Microsoft Office Tutorials and References
In Depth Information
Figure 14-38:
Excel allocates space at the top and bottom of your
printout for a header or footer (page 407). In this
example, the header margin is set to 0.5, which
means that any header information will appear
half an inch below the top of the page. The top
margin is set to 1, meaning the worksheet data
will appear one inch below the top of the page.
When adjusting either of these settings, be careful
to make sure the top margin is always larger than
the header margin; otherwise, your worksheet’s
data will print on top of your header. The same
holds true with footers when changing the bottom
margin. (But if you aren’t using headers or footers,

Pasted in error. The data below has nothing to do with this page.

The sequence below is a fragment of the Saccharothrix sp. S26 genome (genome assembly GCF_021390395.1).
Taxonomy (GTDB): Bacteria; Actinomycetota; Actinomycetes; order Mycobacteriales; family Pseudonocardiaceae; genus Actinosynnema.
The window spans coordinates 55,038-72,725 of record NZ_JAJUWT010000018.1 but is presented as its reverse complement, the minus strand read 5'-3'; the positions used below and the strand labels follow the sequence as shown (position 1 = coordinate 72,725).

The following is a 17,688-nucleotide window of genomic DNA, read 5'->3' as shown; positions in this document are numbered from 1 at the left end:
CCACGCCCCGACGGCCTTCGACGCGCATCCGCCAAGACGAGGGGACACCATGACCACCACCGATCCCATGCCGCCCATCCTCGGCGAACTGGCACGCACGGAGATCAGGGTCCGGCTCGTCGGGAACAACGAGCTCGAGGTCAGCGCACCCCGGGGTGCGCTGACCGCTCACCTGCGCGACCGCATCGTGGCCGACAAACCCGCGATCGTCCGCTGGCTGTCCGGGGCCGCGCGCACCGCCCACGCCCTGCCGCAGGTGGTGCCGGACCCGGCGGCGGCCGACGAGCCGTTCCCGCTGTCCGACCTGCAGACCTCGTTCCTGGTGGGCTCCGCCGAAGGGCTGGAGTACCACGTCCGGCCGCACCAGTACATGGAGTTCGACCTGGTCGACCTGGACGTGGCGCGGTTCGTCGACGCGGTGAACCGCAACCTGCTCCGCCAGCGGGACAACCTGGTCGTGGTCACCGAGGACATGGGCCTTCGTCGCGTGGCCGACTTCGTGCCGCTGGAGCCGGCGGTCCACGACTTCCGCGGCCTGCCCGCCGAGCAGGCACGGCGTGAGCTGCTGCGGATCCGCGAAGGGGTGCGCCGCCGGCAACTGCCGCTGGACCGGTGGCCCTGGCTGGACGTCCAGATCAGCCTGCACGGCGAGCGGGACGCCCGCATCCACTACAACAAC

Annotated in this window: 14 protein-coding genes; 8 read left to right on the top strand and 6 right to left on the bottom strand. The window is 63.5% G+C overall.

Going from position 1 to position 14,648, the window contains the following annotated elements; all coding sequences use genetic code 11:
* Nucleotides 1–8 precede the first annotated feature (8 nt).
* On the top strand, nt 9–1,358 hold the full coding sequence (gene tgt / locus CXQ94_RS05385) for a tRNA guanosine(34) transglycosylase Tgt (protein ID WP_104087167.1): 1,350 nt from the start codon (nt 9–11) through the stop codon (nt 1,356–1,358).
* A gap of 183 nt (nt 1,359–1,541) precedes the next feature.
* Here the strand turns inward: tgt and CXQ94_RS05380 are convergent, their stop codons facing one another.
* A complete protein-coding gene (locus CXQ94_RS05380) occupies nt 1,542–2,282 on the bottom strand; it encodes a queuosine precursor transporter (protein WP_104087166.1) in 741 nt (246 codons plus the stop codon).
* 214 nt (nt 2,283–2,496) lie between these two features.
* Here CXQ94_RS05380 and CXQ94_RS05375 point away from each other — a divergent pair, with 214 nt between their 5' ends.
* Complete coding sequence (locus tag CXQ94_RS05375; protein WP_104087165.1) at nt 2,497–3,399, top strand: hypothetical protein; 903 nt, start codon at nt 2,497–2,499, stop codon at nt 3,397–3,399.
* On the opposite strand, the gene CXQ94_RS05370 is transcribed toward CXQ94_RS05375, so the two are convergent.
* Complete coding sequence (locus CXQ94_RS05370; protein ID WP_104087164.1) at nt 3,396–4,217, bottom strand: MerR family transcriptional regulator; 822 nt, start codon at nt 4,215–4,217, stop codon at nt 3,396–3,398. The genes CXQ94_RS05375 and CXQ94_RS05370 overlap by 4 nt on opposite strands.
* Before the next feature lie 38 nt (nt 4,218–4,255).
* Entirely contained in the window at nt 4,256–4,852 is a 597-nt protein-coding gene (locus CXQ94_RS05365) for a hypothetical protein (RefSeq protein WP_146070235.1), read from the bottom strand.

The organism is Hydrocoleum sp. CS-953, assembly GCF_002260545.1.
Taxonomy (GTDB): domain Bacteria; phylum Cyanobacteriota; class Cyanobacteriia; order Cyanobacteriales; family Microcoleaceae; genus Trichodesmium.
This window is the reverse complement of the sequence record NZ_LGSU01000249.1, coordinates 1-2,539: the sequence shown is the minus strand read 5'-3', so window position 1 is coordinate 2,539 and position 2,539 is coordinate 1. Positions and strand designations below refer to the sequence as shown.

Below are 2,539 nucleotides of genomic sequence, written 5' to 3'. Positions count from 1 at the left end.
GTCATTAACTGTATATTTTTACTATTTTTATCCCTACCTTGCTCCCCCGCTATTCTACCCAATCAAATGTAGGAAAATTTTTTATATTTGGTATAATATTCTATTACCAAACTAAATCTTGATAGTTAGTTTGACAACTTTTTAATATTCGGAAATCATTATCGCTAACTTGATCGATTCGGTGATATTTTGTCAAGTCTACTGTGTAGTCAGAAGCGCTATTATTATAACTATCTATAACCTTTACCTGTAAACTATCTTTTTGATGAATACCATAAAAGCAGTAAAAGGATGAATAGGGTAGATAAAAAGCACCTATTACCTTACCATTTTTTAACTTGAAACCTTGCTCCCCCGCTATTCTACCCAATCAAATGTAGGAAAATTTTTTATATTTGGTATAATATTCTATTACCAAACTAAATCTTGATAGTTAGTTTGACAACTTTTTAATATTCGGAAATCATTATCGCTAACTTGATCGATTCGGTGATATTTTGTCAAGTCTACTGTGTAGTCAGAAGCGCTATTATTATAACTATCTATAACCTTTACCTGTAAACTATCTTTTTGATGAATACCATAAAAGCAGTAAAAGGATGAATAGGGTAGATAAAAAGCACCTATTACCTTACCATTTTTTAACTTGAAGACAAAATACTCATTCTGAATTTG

their margin settings don’t matter.)
8. If you need to shrink your printout and crammore information into each
No matter how drastically you reduce your margins, you’ll only be able to fit
a few extra rows and columns in a page. A more powerful approach for fitting
mass amounts of data into a smaller number of pages is to use scaling . Page 410
gives more detail, but for now, you can try one of the handy scaling presets:
Fit All Columns on One Page squashes your page width-wise, making it
narrower. This way, the columns won’t leak off the edge into a separate page.
Fit All Rows on One Page squashes your page height-wise, making it
shorter. This way, all your rows will appear on the same page.
Fit Sheet on One Page squashes your page both ways, making sure all your
data fits on a single sheet.
Note: Excel performs scaling by reducing the font size in the printout. If you try to cram too much data
into too small a space, your text might shrink into near-oblivion. It can be hard to judge just how small
your text is from the print preview, so you might need to print your worksheet to see how much scaling is
too much.
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